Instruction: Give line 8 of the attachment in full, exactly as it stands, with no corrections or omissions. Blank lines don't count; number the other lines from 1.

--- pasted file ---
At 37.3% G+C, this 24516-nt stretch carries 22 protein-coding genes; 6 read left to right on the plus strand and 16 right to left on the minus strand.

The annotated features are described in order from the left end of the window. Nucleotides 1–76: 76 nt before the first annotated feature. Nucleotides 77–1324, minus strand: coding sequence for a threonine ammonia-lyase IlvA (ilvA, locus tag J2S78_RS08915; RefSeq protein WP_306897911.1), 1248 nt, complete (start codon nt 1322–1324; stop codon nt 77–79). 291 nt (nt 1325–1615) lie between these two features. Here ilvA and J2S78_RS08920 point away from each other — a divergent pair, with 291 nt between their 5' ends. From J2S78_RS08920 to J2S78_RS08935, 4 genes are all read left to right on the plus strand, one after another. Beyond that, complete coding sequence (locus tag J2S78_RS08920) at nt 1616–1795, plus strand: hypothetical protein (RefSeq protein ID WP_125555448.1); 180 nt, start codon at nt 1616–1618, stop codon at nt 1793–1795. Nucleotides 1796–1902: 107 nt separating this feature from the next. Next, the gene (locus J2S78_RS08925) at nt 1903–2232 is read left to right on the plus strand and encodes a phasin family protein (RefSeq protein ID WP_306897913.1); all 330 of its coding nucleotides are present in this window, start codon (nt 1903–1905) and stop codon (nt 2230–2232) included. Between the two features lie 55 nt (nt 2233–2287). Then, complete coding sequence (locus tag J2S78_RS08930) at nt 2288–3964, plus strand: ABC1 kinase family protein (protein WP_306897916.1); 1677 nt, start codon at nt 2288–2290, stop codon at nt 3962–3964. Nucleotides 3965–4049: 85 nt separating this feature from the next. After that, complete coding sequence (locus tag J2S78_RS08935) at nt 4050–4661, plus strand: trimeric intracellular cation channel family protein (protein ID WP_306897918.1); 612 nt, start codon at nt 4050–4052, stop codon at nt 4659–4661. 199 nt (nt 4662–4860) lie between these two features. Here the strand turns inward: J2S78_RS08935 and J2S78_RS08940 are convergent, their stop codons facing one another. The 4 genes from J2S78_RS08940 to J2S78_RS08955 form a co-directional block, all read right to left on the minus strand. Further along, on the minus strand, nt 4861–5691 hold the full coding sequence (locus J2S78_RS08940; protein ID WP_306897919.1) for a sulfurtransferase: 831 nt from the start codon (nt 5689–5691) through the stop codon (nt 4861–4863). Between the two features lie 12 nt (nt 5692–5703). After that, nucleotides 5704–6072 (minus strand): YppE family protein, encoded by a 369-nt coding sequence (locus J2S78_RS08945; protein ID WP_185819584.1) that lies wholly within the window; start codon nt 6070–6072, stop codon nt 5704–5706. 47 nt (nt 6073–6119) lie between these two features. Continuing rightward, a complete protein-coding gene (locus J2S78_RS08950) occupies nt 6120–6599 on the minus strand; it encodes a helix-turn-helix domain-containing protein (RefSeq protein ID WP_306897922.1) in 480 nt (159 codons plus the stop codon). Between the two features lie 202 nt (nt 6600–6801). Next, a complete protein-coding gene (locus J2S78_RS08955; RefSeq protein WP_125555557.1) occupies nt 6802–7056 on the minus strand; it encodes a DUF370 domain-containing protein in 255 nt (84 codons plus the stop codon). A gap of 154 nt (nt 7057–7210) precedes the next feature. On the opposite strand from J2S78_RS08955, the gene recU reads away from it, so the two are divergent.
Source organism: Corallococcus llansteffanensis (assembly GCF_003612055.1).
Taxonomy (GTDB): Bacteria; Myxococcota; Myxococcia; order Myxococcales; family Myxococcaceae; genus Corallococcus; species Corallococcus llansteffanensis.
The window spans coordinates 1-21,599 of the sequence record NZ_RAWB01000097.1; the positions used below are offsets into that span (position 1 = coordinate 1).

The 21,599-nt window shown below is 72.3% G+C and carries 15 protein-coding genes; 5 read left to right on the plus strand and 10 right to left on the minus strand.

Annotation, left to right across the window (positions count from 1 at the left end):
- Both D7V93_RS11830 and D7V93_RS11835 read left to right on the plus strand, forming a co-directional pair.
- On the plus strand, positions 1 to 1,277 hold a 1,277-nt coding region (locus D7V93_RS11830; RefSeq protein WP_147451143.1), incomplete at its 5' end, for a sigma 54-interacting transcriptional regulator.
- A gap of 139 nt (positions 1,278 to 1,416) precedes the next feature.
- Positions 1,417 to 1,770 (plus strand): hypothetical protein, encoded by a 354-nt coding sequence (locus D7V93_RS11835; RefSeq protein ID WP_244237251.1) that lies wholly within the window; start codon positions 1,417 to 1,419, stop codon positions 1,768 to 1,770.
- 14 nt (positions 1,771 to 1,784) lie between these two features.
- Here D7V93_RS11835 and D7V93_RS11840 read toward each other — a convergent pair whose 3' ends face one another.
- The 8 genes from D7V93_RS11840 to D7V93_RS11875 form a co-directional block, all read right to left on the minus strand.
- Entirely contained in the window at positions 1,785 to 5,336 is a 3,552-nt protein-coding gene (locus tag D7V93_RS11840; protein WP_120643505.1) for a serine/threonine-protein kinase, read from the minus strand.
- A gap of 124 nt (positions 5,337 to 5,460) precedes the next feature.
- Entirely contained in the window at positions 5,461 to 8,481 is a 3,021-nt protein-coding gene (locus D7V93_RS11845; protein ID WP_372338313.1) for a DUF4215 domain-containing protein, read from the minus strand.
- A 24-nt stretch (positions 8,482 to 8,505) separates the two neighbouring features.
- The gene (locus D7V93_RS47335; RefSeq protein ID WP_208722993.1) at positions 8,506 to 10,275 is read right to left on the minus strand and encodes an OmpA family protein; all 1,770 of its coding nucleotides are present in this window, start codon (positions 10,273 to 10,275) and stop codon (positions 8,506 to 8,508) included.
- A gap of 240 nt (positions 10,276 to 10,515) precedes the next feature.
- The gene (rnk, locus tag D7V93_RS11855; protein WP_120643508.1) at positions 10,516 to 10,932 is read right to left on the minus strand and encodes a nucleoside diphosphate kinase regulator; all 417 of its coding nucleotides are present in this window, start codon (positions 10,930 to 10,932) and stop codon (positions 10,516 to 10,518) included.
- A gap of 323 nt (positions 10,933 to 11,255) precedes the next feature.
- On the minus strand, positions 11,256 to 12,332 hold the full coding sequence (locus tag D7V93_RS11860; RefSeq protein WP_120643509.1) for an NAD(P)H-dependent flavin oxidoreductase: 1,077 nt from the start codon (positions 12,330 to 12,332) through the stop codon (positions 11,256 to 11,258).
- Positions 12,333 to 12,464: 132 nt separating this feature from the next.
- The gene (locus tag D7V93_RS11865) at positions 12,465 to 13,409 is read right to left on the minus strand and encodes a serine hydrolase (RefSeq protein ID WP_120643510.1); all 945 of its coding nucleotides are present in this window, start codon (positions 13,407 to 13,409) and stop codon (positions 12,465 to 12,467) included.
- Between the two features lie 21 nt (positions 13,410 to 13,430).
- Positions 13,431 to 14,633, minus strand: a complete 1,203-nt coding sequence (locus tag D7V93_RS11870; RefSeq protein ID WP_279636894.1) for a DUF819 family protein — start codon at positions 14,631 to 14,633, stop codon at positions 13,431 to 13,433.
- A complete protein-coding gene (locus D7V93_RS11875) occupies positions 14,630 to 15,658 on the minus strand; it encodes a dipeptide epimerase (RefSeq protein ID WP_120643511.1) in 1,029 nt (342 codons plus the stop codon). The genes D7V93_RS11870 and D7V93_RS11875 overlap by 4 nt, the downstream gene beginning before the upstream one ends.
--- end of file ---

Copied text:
- Both D7V93_RS11830 and D7V93_RS11835 read left to right on the plus strand, forming a co-directional pair.